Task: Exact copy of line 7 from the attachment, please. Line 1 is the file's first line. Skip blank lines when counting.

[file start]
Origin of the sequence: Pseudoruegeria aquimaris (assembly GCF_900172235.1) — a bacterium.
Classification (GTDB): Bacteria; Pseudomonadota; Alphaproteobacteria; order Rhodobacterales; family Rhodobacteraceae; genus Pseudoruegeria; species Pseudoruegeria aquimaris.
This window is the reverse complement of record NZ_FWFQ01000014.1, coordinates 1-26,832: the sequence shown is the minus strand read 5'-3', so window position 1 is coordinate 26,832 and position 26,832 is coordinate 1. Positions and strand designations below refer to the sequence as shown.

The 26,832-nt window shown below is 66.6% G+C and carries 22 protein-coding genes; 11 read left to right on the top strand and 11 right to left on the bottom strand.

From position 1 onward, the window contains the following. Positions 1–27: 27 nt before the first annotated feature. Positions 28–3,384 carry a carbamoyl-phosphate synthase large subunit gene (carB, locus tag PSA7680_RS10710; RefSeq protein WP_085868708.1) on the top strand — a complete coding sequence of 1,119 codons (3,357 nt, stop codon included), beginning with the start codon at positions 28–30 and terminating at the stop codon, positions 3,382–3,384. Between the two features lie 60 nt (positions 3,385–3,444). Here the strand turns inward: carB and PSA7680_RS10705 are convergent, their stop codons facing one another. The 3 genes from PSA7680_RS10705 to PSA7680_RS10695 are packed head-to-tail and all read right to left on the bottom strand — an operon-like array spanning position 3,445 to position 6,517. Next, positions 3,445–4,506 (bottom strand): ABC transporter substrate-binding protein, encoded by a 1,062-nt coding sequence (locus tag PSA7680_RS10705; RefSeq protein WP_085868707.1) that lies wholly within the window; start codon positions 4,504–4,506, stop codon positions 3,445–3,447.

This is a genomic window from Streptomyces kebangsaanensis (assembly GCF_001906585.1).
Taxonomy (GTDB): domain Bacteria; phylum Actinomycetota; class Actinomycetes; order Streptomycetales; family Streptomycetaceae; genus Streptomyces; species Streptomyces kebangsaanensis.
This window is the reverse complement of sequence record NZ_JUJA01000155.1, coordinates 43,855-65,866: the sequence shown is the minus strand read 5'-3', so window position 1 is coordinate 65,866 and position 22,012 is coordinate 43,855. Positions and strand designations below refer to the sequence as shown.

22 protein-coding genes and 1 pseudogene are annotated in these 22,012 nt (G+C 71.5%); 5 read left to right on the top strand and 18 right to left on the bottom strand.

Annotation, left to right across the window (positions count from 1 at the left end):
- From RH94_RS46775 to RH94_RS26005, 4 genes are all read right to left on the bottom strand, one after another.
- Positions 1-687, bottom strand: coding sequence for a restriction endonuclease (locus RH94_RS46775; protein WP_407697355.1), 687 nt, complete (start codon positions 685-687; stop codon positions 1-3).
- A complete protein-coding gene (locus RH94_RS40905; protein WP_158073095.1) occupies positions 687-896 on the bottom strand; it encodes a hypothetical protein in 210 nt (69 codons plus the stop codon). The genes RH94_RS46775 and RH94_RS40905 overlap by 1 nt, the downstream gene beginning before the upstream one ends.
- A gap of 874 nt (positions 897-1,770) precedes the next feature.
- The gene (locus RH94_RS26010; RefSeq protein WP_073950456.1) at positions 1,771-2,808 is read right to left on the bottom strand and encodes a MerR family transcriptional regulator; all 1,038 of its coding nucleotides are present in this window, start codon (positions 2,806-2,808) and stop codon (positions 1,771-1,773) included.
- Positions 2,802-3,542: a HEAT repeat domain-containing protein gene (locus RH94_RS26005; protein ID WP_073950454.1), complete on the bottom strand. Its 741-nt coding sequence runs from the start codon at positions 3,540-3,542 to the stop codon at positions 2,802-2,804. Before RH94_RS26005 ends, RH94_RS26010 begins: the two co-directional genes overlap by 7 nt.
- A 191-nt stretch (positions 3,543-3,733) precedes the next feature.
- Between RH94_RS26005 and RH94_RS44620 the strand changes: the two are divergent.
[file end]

Taxonomy (GTDB): domain Bacteria; phylum Actinomycetota; class Actinomycetes; order Streptomycetales; family Streptomycetaceae; genus Streptomyces; species Streptomyces kebangsaanensis.